Solar heating systems are classified as “active” or “passive” solar heating systems, or a combination of both. We will first look at active systems.
Active solar heating systems are comprised of collectors, a distribution system, and a storage device.
Instructions: Click on the hot spots in the image below to find out more about the main components of an active solar heating system.
Active solar heating systems operate as follows:
- Flat plate collectors are usually placed on the roof or ground in the sunlight. The top or sunny side has a glass or plastic cover to let the solar energy in. The inside space is a black (absorbing) material to maximize the absorption of the solar energy.
- Cold water is drawn from the storage tank by pump #1 and is pumped through the flat plate collector mounted on the roof of the house.
- The water absorbs the solar energy and is returned back to the tank.
- Warm water from the tank is pumped by pump #2 though the heating coil.
- The fan blows air (from the room) over the heated coil, and the heated air then passes into the room and heats the room.
- Cold air sinks to the bottom and is recirculated over the heating coil.
Note: The standby electric coil is automatically turned on and provides the heat when the water temperature to the heating coil drops because of consecutive cloudy days.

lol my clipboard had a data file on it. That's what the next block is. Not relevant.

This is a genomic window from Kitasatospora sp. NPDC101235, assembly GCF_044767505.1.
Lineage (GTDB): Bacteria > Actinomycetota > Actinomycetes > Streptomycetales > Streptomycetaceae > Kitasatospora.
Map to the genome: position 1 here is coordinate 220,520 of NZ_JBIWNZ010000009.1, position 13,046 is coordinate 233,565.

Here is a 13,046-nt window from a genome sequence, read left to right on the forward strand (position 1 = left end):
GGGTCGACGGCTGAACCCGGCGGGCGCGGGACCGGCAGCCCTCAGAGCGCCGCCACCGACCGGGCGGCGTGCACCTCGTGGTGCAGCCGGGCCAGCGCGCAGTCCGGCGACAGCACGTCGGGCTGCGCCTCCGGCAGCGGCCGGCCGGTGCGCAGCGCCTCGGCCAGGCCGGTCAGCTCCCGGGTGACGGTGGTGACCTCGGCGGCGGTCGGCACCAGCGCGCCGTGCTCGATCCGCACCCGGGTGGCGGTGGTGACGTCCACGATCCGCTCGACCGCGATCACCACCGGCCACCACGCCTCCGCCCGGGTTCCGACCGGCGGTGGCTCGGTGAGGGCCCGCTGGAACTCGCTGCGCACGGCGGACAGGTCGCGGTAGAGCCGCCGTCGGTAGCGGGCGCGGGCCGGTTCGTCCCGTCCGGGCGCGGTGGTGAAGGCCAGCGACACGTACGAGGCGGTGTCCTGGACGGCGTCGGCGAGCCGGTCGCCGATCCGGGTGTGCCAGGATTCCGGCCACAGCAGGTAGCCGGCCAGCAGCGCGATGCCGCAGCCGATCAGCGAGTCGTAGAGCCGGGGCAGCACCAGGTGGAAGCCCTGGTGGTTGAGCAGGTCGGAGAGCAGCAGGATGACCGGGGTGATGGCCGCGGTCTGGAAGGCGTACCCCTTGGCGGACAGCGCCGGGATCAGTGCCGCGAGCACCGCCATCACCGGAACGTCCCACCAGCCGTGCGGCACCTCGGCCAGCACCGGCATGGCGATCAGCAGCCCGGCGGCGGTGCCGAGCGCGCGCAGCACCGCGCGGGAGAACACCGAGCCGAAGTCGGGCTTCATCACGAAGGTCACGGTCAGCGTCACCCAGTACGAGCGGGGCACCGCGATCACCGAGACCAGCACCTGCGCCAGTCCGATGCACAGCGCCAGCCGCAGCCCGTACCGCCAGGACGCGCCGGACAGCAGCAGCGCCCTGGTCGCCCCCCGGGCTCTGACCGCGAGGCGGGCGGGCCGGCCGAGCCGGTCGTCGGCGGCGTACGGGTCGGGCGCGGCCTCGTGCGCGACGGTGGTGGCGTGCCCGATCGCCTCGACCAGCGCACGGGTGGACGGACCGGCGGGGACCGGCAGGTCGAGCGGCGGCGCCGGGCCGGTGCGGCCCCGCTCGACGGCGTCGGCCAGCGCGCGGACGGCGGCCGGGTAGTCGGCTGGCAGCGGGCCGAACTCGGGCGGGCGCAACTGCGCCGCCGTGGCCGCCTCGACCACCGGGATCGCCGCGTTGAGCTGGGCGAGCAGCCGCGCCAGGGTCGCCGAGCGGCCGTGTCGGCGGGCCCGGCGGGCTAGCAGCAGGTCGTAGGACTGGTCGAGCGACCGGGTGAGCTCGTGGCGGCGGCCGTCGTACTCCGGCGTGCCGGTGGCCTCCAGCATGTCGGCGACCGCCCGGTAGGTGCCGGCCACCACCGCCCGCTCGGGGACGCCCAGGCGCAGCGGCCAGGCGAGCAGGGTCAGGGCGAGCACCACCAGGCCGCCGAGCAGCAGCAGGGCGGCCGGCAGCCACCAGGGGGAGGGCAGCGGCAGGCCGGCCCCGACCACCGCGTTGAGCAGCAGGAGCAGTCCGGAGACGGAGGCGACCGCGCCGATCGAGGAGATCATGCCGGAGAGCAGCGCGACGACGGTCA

Instruction : Click the “play” button to observe the operation of an Active Solar Heating System:
Click here to open a text description of the operation of an active solar heating system.
Operation of an Active Solar Heating System
Water from the storage tank is pumped up to the roof-mounted solar panels. The sun heats the water as it travels back to the water tank. The warm water from the tank is moved by a separate pump through a series of coils inside an air furnace. The furnace moves cool air past the coils to be heated and then distributed throughout the building.
Collector’s Efficiency is the ratio of solar radiation that is captured and transferred to the collector or heat transfer fluid.
The efficiency of a collector can be expressed as:
Typical collector efficiencies range from 50–70 percent.